Everest Base Camp

From Dingboche we hiked to Lobuche, where we spent a night before heading to Gorek Shep the following day. A haphazard gathering of guesthouses, Gorek Shep is the northernmost village in the Khumbu Valley. Its existence is almost exclusively to serve as the final outpost for trekkers who have come to see Everest. Following suit with many of the other folks in town we made a day trip to Everest Base Camp the same day we arrived. After walking for days and days, all the way from Jiri, we found ourselves suddenly stopped by a huge wall of impassable mountains forming the Tibetan border. Here at this dead end was a pile of rocks coloured with prayer flags and a big “Everest Base Camp” banner. During a normal year the rocky terrain we stood in would be packed with tents and hopeful climbers, waiting for the perfect atmospheric conditions in which to tackle Everest. During our visit there was no such spectacle as earlier in the year 16 Sherpas had been killed in an avalanche in the nearby Khumbu ice fall. The devastating loss of life lead to a cessation of summit attempts for the remainder of the year, as the Sherpa people mourned their fallen friends and family members.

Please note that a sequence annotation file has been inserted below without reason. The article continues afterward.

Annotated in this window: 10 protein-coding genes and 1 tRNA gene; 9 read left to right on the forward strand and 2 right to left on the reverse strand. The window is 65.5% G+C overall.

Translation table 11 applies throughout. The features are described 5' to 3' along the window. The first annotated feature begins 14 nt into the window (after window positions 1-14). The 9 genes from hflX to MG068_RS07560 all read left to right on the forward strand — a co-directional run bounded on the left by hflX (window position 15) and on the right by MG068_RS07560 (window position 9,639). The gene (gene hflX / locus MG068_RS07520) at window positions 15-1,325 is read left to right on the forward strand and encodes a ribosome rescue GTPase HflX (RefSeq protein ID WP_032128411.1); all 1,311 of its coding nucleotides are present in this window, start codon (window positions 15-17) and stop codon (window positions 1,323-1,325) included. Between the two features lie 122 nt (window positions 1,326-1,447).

We had the area to ourselves and it was absolutely stunning! Although only a sliver of Everest is visible from EBC the surrounding sun drenched peaks, bisected at their summits by the Tibetan border, formed a snow and glacier covered basin reaching to impossible heights. From our vantage point we could see much of the Khumbu ice fall and hear it cracking intermittently as the large towers of ice called seracs moved at an undetectably slow pace down the valley. The ice fall forms a small but dramatic part of the massive Khumbu Glacier which to our left wound its way up the valley toward Everest, and to our right stretched southward down the valley into the distance. We had paralleled its lateral moraine since before Lobuche. The glistening seracs around Base Camp formed huge shiny white peaks of ice which to Emily looked just like meringue on a giant pie, but maybe that was just a symptom of our monotonous noodle diet.

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